const expectedConversionRate = conversionRates['EUR']['USD'];
  expect(result).toBeCloseTo(100 * expectedConversionRate);

Purity also enables memoization: because we know that a selector's return value will only change if its input - that is, the Redux state - changes, we can avoid recomputing the same value by caching it, only doing a new computation if the passed state is different from the previous one.

The Reselect library is a well-known implementation of this idea. Using it, we could have written the selectConvertedAmount selector as follows:

import { createSelector } from 'reselect';

const selectConvertedAmount = createSelector(
  // The first argument(s) of createSelector() define the
  // selector's *dependencies*, that is, the other selectors
  // whose values are needed for this one.

  // The last argument is the selector's *implementation*,
  // which receives the return values of its dependencies
  // in the order given above. When the selector is first
  // called, its return value is cached, and the implementation
  // function is not re-run until the passed-in state AND at
  // least one of the dependencies' return values changes
  // (at which point the cache is updated).
  (amount, currency, targetCurrency) => {
    const rate = conversionRates[currency][targetCurrency];
    return amount * rate;

(Even though I recommend using Reselect for all but the most basic selectors, I won’t use it for the rest of this post to keep things simple.)

Selectors As Little Domain Experts

So far, we have seen that Redux selectors can abstract away the state's shape and avoid redundant computations. But there's more.

To see the full potential of selectors, it helps to reflect on what it means to call one. Intuitively, we might think of it as just fetching or computing a value from the state. However, I realized that it’s much more helpful to see it as asking a question, answered by the selector based on the "facts" (state and rules) of the application’s world.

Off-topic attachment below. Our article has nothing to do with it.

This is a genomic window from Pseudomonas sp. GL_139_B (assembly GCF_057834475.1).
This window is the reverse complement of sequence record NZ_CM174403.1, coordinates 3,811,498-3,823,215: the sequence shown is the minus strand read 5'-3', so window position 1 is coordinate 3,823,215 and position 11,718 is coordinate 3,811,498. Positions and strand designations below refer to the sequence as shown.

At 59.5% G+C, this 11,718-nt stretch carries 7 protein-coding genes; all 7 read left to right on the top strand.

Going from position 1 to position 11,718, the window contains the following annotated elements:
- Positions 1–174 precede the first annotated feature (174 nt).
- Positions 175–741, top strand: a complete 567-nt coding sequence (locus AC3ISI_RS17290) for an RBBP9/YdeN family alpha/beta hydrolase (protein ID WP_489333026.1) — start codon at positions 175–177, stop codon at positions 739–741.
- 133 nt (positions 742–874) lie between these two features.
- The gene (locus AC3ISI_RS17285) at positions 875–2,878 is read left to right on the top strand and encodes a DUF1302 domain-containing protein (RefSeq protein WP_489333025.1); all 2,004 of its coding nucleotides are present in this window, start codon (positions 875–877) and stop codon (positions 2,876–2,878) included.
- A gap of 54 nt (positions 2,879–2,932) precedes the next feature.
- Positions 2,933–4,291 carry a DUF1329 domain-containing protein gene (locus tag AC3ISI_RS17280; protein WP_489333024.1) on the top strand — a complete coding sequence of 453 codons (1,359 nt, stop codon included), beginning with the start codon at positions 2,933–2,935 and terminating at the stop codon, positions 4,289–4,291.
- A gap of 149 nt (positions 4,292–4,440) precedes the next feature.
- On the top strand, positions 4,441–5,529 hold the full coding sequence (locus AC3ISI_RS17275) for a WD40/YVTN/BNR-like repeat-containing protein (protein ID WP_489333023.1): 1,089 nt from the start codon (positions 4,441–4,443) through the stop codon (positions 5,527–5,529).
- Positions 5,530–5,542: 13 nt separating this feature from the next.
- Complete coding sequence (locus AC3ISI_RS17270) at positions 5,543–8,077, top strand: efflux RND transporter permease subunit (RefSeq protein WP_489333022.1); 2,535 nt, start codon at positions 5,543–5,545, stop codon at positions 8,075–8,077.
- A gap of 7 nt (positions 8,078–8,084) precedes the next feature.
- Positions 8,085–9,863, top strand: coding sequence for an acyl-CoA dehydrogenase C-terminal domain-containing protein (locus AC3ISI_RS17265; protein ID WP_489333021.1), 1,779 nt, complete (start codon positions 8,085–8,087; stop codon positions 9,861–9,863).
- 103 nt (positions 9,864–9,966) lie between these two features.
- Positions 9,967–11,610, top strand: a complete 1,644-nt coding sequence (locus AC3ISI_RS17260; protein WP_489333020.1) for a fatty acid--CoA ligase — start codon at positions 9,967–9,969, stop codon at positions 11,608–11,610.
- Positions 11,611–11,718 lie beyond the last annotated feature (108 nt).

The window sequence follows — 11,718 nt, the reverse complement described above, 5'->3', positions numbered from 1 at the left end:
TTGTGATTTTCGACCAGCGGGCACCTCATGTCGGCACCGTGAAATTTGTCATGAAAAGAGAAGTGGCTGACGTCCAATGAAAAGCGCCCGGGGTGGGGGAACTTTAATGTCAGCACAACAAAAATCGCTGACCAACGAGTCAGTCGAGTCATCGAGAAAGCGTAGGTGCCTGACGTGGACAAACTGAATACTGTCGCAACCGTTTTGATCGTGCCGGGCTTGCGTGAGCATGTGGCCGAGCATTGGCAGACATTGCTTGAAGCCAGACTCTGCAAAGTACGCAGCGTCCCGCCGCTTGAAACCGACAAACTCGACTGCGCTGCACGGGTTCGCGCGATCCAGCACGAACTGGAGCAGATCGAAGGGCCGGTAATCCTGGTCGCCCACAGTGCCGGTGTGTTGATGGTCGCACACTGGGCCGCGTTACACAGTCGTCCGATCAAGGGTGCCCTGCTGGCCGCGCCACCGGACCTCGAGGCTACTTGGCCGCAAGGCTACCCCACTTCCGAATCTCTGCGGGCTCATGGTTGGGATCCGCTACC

For instance, when ConversionResultView uses selectConvertedAmount in the example above, it basically asks: "What is the current result of the currency conversion (given the user’s inputs)?" Note that the caller doesn’t even need to know which pieces of information are required to answer the question - all the know-how is in the selector, which just gets what it needs from the application state itself, either by looking it up directly or by asking other selectors.

Seen this way, selectors are like little domain experts for your app, specialized on answering a single question about your app's world, and collaborating with other selectors as needed.

This means that whenever we can frame a piece of app logic as a state-dependent question, we can express the answer as a selector, giving us all of the mentioned encapsulation, reusability, testing and optimization benefits. The following sections highlight some example use cases that illustrate this.


Validating user inputs is, basically, the act of asking: "Do the user's inputs make sense (given the application's rules)?" This makes validation logic a great match for selectors, as long as you save the data to validate in the Redux state.

For instance, imagine an app for ordering food from a restaurant. The user can only place an order if the order sum is above a particular minimum amount. If we store the currently selected order items in Redux, we can easily write a selector for this rule:

const minimumOrderAmount = 10;

function selectOrderItems(state) {
  return state.order.items;

function selectIsOrderValid(state) {
  const items = selectOrderItems(state);
  const price = items.reduce((x, item) => x + item.price, 0);
  return price >= minimumOrderAmount;

This approach scales nicely as the logic becomes more complex. If, for instance, it is later decided that drinks and desserts shouldn't count towards the minimum amount, we can do this change locally in the selector without affecting any of its users.

Filtering, Sorting and Aggregation

Selectors are great for processing collections of items using arbitrarily complex rules. For instance, to answer the question "Which tasks have all of the tags selected by the user?", we can write a selector like the following:

function selectAllTasks(state) {
 return state.tasks;

function selectSelectedTags(state) {
  return state.filter.tags;

function selectFilteredTasks(state) {
  const tasks = selectAllTasks(state);
  const tags = selectSelectedTags(state);

  return tasks.filter((task) =>
    tags.every((tag) => task.tags.includes(tag));